Tonsils are lymph nodes that can be found in the back of the mouth. Their function is to protect the body from infection by filtering out microorganisms. When the tonsils become overwhelmed by a viral or bacterial infection, they become inflamed (tonsillitis). Tonsillitis is very common and occurs mostly in children who are 5-10 years of age.
Tonsillitis Symptoms (viral)
- gradual onset
- sore throat
- low-grade fever
- rhinitis (inflammation of the nasal mucous membrane)
- hoarse voice
- slight or moderate enlargement of tonsils.
Tonsillitis Symptoms (bacterial)
- abrupt onset
- fever increased to 104° F (40° C)
- rhinitis, cough, and hoarseness are uncommon
- headache, severe sore throat, and stomach pain are common
- enlarged tonsils.
Sometimes, tonsils can swell enough to make it difficult or impossible for air to pass from the nose to the throat. As a result, the child breathes through the mouth. Continuous mouth breathing can cause the back of the mouth to become dry and irritated. The child can have an offensive mouth odor (bad breath) and their senses of taste and smell can be impaired. Eustachian tubes can also become blocked, resulting in ear infections.
The only reliable method for determining whether tonsillitis is caused by a virus or bacteria is to have the doctor swab the affected area. This will identify organisms causing the infection.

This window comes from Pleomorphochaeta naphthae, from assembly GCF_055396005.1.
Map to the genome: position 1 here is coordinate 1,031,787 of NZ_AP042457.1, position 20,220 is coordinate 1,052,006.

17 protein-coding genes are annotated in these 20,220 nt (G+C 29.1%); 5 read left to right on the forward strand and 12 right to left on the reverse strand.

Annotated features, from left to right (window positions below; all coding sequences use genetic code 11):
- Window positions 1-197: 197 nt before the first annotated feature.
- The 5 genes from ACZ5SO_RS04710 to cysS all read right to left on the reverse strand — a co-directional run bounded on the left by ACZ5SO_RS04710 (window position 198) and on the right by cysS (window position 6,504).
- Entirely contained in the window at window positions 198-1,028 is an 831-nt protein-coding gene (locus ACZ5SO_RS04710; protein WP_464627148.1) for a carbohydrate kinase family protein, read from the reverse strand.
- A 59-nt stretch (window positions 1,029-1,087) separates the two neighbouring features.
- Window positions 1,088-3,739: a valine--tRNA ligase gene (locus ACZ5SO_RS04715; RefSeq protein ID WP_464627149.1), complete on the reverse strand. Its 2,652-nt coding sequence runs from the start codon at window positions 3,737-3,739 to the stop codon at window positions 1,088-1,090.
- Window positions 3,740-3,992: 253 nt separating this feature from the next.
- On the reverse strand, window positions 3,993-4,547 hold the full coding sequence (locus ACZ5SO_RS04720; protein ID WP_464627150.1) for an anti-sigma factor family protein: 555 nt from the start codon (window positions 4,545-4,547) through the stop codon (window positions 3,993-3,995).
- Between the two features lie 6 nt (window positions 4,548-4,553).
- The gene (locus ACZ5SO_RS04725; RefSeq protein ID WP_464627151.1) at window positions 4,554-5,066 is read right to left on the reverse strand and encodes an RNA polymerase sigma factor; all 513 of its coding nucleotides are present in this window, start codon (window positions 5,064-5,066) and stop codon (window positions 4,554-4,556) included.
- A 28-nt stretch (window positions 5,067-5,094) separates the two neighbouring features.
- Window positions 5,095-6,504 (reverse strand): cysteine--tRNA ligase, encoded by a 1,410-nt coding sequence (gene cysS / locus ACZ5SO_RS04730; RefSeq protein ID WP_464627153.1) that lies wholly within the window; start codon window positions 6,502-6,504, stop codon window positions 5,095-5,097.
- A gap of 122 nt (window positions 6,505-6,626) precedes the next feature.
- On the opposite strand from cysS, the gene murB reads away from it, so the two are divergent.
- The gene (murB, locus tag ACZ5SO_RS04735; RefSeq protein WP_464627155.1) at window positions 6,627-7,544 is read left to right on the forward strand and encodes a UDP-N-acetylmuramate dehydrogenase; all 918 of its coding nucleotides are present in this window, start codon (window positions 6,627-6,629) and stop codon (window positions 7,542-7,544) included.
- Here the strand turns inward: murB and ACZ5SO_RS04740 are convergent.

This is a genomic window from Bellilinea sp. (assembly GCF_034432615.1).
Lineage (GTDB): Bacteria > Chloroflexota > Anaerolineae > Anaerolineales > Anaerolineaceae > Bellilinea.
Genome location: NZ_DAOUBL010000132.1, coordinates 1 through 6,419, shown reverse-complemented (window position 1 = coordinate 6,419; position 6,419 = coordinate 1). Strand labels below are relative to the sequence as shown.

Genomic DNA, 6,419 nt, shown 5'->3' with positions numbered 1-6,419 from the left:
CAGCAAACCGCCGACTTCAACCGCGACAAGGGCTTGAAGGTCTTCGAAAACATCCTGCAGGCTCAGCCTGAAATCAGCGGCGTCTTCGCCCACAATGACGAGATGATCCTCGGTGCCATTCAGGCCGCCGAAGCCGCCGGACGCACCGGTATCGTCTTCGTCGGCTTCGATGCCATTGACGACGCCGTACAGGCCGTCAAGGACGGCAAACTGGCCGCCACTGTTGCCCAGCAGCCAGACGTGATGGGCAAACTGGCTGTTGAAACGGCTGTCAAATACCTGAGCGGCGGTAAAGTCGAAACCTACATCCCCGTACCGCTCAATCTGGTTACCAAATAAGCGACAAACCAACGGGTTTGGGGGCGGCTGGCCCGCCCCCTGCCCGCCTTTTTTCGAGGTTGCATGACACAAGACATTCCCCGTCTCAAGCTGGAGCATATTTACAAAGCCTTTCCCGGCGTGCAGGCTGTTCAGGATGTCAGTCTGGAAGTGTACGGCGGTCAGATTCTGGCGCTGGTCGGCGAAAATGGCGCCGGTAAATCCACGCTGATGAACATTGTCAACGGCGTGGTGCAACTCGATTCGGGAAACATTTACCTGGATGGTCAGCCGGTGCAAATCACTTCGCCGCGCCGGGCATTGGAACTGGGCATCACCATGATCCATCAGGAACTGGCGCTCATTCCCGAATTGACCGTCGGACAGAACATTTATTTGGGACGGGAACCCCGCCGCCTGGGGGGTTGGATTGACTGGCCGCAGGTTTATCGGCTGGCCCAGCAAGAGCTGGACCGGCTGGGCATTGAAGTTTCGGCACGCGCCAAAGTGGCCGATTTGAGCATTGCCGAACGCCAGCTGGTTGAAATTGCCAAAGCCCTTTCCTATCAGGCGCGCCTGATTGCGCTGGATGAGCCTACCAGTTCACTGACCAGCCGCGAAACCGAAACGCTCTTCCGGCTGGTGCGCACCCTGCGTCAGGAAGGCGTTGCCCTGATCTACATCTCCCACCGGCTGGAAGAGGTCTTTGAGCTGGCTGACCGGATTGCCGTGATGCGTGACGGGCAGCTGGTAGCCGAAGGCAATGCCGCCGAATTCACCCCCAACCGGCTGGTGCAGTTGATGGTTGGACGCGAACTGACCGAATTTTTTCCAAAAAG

Natural Remedies for Tonsillitis
Your child should avoid solid foods. Soft foods are generally preferred. Cottage cheese, apple sauce, ripe bananas, well-cooked vegetables, broth, creamed soups, cooked cereals, and pancakes are some soft foods you can try giving your child. To help soothe their throat, give ice cream, popsicles, or frozen yogurt.
Have your child drink plenty of fluids (avoid drinks with caffeine). Include water and fresh vegetable juices (juicing). Beet, carrot, and celery juice are especially beneficial. They can help enhance your child's immune system to fight off the infection. You can also squeeze the juice from 1/2 a lemon into a cup of warm water and have your child sip on it slowly.
Mix 1 teaspoon of salt in 1 cup of warm water and have your child gargle with it several times a day. This will help dull pain.
Gargling with fenugreek tea is especially helpful when your child is experiencing really painful tonsillitis symptoms. Add 1/2 or 1 teaspoon of fenugreek seed to 1 cup of hot water, steep for 15 minutes, and strain.
Apply a moist hot compress (not too hot) to your child's throat for 20 minutes at a time.
Getting plenty of rest and using a cool-mist vaporizer (to keep mucous membranes moist) are other natural remedies for tonsillitis.
If your child was given antibiotics, have them eat yogurt (with live bacteria – probiotic) for a few days after completing their course of antibiotics. This will help replace good bacteria destroyed by antibiotics.
Image courtesy of the National Library of Medicine (NLM).
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